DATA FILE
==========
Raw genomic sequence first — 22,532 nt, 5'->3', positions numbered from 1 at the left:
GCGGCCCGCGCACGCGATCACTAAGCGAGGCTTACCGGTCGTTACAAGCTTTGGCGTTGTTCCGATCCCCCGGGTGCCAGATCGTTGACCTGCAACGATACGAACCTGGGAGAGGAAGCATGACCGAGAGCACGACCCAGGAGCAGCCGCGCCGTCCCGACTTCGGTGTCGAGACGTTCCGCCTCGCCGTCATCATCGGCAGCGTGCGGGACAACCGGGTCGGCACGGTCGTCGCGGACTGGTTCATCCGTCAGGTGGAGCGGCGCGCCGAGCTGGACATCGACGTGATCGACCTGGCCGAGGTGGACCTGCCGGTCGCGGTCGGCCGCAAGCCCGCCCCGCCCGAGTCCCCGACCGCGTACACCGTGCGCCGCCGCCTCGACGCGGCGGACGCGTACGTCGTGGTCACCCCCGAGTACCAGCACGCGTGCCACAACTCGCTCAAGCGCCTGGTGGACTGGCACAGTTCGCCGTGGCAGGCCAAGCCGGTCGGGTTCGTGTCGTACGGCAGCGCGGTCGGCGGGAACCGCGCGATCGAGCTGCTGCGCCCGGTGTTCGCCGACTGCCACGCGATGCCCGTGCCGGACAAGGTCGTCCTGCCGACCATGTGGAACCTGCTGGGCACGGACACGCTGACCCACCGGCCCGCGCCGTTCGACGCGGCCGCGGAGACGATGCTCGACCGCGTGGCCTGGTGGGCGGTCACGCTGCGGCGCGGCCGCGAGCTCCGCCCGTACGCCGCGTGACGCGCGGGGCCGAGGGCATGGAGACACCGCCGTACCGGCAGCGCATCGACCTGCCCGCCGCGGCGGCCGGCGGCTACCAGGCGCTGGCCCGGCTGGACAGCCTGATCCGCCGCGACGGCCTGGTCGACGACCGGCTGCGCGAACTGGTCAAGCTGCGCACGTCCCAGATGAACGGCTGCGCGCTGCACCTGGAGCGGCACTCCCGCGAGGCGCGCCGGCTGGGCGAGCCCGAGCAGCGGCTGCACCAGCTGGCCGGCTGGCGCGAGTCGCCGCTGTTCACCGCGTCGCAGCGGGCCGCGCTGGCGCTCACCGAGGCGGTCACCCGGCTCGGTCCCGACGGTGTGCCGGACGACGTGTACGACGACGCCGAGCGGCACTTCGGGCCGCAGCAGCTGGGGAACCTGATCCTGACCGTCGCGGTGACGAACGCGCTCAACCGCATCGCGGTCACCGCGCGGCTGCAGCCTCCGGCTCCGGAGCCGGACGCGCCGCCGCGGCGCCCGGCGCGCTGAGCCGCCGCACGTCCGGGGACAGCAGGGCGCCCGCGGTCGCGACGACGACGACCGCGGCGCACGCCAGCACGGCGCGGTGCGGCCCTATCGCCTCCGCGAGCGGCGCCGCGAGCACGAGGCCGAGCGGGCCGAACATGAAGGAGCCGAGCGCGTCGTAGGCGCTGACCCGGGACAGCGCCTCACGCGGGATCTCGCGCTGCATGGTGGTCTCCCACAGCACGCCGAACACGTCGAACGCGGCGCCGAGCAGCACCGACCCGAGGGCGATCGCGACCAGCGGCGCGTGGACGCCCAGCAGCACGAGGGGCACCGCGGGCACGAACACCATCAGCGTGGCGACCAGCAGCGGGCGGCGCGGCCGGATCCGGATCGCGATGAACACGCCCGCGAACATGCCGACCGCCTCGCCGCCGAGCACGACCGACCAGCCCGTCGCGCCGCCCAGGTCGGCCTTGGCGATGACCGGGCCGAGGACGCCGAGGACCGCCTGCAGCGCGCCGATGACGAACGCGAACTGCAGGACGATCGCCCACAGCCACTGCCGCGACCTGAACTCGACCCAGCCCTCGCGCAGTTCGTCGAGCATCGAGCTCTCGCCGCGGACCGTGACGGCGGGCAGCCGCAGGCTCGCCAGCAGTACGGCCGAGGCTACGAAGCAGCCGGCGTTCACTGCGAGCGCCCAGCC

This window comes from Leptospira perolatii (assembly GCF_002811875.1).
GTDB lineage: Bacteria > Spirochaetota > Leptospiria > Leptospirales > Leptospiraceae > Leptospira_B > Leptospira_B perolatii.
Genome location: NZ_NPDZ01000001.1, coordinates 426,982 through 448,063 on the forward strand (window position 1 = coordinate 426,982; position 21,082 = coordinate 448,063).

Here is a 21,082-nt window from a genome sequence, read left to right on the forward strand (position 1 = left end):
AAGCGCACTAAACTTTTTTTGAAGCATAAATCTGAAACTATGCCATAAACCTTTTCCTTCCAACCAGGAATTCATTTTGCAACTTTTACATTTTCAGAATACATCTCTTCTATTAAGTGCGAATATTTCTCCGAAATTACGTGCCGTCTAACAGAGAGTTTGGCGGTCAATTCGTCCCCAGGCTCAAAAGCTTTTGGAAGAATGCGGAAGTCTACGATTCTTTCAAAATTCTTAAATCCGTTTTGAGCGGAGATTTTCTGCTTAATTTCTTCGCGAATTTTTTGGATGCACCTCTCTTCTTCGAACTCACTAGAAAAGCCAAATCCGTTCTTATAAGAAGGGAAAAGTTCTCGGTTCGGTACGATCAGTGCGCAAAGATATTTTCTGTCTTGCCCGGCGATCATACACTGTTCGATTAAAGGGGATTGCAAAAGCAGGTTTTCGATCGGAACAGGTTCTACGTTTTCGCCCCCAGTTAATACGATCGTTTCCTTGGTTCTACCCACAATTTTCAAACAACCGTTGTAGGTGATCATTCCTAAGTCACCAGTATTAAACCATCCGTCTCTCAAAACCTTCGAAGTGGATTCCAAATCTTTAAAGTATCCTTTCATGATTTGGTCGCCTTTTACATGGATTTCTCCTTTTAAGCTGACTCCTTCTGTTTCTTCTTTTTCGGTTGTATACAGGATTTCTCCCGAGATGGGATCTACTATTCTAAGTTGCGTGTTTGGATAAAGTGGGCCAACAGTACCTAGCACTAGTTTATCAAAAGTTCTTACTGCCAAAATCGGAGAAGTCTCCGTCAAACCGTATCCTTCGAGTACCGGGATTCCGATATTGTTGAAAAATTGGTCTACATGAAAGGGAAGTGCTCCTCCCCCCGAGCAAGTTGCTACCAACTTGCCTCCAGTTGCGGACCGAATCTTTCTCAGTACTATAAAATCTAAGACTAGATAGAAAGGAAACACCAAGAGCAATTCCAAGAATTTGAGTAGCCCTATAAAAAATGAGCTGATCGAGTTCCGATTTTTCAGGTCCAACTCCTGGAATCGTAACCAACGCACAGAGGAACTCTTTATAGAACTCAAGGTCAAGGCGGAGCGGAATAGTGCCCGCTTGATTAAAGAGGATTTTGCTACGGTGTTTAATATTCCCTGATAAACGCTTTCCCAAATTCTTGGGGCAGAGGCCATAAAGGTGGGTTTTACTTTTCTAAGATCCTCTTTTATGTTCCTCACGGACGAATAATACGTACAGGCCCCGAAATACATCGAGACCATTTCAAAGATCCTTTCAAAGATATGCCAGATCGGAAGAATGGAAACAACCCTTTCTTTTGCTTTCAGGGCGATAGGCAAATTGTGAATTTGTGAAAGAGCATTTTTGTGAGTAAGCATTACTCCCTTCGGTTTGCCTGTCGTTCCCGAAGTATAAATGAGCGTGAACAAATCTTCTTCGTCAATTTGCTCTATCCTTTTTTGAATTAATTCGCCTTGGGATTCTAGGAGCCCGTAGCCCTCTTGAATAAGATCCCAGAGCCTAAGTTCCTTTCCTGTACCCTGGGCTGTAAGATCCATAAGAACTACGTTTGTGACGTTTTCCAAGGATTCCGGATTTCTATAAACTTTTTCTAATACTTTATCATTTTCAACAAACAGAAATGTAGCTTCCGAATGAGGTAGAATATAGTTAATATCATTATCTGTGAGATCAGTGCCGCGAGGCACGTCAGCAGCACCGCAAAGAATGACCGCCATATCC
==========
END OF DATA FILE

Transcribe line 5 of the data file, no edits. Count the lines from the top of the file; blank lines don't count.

Genome location: NZ_NPDZ01000001.1, coordinates 426,982 through 448,063 on the forward strand (window position 1 = coordinate 426,982; position 21,082 = coordinate 448,063).